While there are, as the Deputy stated, provisions within the legislation which direct that money be streamed from the licence fee income of 7% towards Sound & Vision and while RTÉ meets certain obligations in respect of independent broadcasting, its primary relationship is with the BAI, which is its regulator, not with the Minister of the day. The BAI evaluates RTÉ's performance against key performance indicators it sets. As the Deputy is aware, the BAI has indicated that additional funding should be provided to RTÉ. To date, the Government has provided €10 million in this regard. The figure suggested by BAI was €30 million over the period to 2022. The pressure was on this year, particularly within the Department of Employment Affairs and Social Protection, to try to find money when no social welfare funding increases were made. The Deputy will understand how difficult it was to find money against that background.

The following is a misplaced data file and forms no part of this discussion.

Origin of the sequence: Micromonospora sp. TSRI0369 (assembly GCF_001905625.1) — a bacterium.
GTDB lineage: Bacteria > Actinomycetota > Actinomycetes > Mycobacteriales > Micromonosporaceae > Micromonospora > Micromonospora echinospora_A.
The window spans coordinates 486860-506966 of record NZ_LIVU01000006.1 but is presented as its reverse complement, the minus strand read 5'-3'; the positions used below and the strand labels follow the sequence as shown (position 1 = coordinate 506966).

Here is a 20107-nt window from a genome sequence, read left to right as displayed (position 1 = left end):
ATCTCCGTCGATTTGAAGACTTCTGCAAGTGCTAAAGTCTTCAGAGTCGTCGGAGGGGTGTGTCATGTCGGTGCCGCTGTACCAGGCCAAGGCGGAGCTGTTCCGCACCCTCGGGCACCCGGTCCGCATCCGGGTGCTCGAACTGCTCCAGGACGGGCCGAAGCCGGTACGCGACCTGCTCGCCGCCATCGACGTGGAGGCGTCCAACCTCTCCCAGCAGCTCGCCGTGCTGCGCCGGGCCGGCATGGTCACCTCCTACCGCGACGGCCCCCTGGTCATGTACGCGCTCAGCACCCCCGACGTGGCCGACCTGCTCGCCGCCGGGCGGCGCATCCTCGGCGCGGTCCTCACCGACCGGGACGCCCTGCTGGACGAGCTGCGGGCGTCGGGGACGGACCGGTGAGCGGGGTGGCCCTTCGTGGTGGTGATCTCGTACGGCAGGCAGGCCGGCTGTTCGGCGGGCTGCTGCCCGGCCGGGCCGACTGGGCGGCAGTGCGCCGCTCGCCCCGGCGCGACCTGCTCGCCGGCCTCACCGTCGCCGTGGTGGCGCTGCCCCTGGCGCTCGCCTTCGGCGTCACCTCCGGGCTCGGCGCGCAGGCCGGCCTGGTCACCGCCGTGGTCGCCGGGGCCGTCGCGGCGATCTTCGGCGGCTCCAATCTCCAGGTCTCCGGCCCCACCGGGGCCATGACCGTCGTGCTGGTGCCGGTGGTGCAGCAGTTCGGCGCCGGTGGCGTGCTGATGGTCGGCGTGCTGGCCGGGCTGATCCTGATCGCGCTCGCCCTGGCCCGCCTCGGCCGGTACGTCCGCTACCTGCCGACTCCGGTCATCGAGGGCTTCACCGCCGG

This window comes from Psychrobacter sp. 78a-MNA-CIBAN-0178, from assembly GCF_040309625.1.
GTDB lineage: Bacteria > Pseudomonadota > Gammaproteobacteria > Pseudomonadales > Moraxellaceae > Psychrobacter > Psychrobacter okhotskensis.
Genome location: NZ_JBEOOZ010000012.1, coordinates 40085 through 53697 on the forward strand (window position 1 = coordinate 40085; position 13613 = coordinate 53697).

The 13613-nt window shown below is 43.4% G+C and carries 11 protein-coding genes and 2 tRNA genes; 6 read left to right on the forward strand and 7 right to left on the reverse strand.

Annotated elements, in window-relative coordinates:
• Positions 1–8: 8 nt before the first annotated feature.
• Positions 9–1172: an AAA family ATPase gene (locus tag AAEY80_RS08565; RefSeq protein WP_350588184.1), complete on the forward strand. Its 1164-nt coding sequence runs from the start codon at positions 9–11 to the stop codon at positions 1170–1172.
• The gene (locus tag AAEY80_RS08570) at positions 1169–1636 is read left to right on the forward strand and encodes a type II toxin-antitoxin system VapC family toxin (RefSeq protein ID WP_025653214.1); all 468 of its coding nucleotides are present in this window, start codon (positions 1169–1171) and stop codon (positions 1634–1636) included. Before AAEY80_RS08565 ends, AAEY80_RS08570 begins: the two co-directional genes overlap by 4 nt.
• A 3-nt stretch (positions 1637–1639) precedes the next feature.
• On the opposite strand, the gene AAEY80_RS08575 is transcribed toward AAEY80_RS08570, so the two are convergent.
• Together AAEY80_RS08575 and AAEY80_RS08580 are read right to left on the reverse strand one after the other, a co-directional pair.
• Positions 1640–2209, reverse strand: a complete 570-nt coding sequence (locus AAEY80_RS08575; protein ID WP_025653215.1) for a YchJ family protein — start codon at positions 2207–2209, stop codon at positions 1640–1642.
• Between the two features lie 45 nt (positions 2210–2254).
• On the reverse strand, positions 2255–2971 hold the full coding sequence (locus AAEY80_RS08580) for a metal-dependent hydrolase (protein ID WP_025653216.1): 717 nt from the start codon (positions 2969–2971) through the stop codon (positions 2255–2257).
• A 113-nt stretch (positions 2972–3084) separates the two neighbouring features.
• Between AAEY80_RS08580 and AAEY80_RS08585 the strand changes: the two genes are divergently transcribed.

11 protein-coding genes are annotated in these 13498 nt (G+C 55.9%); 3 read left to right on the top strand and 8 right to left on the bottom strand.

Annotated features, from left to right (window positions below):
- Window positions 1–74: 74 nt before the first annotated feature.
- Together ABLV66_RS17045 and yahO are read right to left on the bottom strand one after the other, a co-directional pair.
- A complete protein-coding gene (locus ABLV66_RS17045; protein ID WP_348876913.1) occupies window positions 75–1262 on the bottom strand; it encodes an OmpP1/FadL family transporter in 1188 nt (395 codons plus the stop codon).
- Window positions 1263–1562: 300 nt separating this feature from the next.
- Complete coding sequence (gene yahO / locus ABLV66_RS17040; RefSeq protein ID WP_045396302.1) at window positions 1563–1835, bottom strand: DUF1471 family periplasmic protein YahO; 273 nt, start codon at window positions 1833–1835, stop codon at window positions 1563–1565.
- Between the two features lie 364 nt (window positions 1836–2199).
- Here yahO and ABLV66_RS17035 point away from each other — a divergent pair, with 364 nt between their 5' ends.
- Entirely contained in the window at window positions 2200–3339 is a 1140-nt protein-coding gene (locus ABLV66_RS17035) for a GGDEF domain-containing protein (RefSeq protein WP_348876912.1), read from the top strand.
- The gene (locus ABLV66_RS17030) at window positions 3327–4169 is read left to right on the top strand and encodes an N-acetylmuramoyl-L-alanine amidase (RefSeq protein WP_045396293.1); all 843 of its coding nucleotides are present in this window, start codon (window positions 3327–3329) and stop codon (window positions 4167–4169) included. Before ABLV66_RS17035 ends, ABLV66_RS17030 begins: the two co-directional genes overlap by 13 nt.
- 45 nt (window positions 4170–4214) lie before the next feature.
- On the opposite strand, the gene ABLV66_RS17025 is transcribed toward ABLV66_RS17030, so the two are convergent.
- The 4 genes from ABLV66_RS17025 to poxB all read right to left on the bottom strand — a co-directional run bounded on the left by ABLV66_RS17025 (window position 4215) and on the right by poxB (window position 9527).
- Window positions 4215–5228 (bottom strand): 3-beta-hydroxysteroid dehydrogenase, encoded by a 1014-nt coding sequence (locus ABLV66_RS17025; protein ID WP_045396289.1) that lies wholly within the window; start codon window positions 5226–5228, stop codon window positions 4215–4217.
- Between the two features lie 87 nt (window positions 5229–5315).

We can consider issues relating to the broadcasting legislation that is before the House. If Members wish to discuss ways of amending the position in respect of funding, that can be done. The approach favoured by the Oireachtas of having a charge independent of device was evaluated. I am advised that this could only be done within a certain period. As a result, a period of five years has been set before that will be produced.